“Greece today is all about history and food!”
The island of Santorini (Thera/Thira) in the Cyclades archipelago was our next destination, chosen partly because of our knowledge of its name and popularity. These arid islands, scattered across the Aegean Sea southeast of Athens, harbour many delightful myths and legends. Naxos was the location of the Theseus and Adriane legend, Delos was the birthplace of Apollo and Artemis, and volcanic Santorini is rumoured to harbour the lost city of Atlantis beneath the turquoise depths nearby.
Today the ruins of many Mycenaen and Classical buildings can be seen on these islands, dating back 7,000 years BC. There are also dozens of churches and Byzantine chapels – many blue-domed – scattered in isolated spots all over the islands, as well as Venetian castle-fortresses – the latter sometimes no more than crumbling ruins.
The ferry (Blue Star line, departed Piraeus port at 07:35) was an experience in itself: a large and spacious vessel with a “Wimpy”-styled restaurant, snack and drinks bar, and expensive, lightly stocked shoplet. I watched agog as massive trucks laden with goods drove Jonah-and-the-whale-like into the cavernous maw at the rear of the ferry, doubtless taking supplies (and booze) to satisfy the tourist demand on the islands. Since the Greeks, experienced seamen to the core, have been plying the Mediterranean seas for thousands of years – since before Helen of Troy’s abduction launched a thousand ships – I felt confident that we would arrive at our resort safely. (The tragic Korean ferry disaster is fresh in all our minds.)
We made three stops on the way to Santorini – at Paros, Ios and Naxos – arid isles all – before arriving at our final port at 4pm, 7 hours later. The journey was more colourful inside than out, with yowling babies, blaring TV’s with Greek soapies and World Cup soccer replays (a moving map would have been more informative) , and various Latin passengers yelling into their mobiles while gesticulating wildly. Having seen a Russian woman doing a crossword on a plane last year, watching the black-clad widows doing them in Greek on the ferry was equally fascinating.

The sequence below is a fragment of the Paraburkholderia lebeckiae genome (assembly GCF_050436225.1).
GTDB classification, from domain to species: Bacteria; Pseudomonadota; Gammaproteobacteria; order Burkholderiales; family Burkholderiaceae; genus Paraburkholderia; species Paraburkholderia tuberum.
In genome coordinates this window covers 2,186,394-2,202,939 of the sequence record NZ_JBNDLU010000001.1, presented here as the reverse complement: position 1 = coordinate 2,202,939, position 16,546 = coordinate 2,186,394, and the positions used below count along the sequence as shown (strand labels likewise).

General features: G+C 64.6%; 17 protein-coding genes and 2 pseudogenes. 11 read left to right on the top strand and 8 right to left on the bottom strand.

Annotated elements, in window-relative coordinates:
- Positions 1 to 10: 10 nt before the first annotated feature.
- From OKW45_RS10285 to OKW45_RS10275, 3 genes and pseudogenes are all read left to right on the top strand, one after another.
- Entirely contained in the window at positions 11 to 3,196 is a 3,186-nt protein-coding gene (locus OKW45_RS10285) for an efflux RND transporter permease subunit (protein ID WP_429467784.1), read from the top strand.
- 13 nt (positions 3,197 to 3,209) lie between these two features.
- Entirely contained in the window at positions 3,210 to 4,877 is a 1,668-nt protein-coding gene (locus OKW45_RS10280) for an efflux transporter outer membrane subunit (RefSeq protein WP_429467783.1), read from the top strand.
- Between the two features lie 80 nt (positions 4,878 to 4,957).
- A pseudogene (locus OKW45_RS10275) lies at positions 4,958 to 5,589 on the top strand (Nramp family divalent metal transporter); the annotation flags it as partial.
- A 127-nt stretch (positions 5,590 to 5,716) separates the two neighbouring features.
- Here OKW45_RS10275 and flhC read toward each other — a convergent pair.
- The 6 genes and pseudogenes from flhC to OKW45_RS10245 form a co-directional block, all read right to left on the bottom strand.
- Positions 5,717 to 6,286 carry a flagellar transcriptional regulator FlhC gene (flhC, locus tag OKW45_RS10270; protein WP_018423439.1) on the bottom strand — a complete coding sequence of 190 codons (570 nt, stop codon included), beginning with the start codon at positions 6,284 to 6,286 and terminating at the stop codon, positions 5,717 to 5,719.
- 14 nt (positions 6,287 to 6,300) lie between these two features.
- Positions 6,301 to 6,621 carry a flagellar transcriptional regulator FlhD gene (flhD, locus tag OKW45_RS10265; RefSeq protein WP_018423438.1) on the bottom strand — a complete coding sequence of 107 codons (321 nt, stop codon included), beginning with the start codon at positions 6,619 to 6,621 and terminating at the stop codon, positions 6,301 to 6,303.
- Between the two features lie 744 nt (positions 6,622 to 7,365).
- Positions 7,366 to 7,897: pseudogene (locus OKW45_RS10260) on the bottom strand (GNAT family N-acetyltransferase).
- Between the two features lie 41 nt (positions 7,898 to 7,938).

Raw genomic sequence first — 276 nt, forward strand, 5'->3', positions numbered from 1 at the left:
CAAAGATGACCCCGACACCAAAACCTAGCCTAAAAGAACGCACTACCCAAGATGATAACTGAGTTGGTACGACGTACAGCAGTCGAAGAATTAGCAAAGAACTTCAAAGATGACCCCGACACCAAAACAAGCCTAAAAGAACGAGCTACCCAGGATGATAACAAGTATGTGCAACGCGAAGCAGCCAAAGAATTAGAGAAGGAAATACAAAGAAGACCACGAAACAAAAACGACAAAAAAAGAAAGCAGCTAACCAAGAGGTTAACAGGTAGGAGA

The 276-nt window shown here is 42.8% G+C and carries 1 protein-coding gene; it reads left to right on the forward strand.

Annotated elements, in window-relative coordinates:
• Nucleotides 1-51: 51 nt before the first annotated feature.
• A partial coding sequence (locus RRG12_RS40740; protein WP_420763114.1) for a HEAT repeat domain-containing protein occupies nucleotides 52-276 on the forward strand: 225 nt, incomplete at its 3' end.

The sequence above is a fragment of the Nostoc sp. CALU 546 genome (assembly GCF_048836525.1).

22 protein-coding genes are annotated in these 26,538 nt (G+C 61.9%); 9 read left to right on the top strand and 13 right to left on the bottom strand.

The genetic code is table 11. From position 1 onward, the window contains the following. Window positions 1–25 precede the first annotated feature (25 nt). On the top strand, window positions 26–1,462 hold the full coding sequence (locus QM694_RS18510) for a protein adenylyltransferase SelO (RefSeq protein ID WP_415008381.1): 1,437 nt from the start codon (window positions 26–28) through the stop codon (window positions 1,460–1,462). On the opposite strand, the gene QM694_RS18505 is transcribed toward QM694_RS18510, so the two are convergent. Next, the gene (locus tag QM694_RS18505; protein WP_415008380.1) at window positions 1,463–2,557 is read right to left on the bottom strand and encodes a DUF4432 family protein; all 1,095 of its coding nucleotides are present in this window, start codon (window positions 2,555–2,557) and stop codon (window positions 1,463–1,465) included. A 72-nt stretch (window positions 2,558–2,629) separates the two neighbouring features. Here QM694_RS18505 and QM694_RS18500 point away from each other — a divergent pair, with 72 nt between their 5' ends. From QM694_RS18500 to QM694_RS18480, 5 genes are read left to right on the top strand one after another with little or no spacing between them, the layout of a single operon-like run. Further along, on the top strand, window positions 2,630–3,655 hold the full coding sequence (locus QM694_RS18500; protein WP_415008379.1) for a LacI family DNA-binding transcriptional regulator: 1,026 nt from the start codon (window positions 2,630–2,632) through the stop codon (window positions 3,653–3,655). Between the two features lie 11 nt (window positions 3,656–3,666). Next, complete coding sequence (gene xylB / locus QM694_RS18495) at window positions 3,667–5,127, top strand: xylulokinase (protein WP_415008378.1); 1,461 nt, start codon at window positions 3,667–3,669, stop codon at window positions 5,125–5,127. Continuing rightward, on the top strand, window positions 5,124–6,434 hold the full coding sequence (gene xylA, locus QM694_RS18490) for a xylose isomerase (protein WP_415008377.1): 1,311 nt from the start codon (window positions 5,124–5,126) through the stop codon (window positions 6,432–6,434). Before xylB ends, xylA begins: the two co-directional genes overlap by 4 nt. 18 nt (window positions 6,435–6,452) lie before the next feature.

After disembarking from the ferry at Athiniós port, with a formidable crowd of jostling, baggage-laden holiday-makers, we craned hopefully for our hotel transfer. Once again more enormous trucks, this time laden with palettes of neatly stacked marble slabs, trundled into the bowels of the ferry.
The principle town of Firá (Thíra) was devastated by an earthquake in 1956, and subsequently rebuilt. Most of the winding cobbled streets are pedestrianised – and crowded with far too many tourists from the two cruise ships that anchor in the bay at dawn every morning. (Hopefully they will do much to boost the flagging Greek economy.)
The narrow arched streets are lined with dozens of expensive boutiques, colourful souvenir stalls, jewellry stores, and art galleries. Most are perched on the lip of the caldera – a C-shaped landmass which is all that remains of a once round island that blew up in 1450 BC. This gave rise to its name of “the prehistoric Pompeii of the Aegean”.
The two smouldering “satellite” islets, Palaiá (Old) Kaméni and Néa (New) Kaméni (the ‘’burnt” ones), nestled within the embrace of the bay, emerged in 197 BC and 1707 AD respectively. Both are still volcanically active, and here tourists can enjoy the hot springs and mud baths, or walk up to the volcanic cone of the latter.
Transport to our hotel with other travelers was in a minibus, winding up hairpin bends than run precariously along the cliff edge, and from which can be seen spectacular views over the cerulean waters of the bay. The alternative mode of transport is by mule – or on foot – for the penniless, super-fit, or tenacious. There is also a cable-car which descends to the port of Skala every 15 minutes – an Austrian-built system donated by a wealthy ship-owner.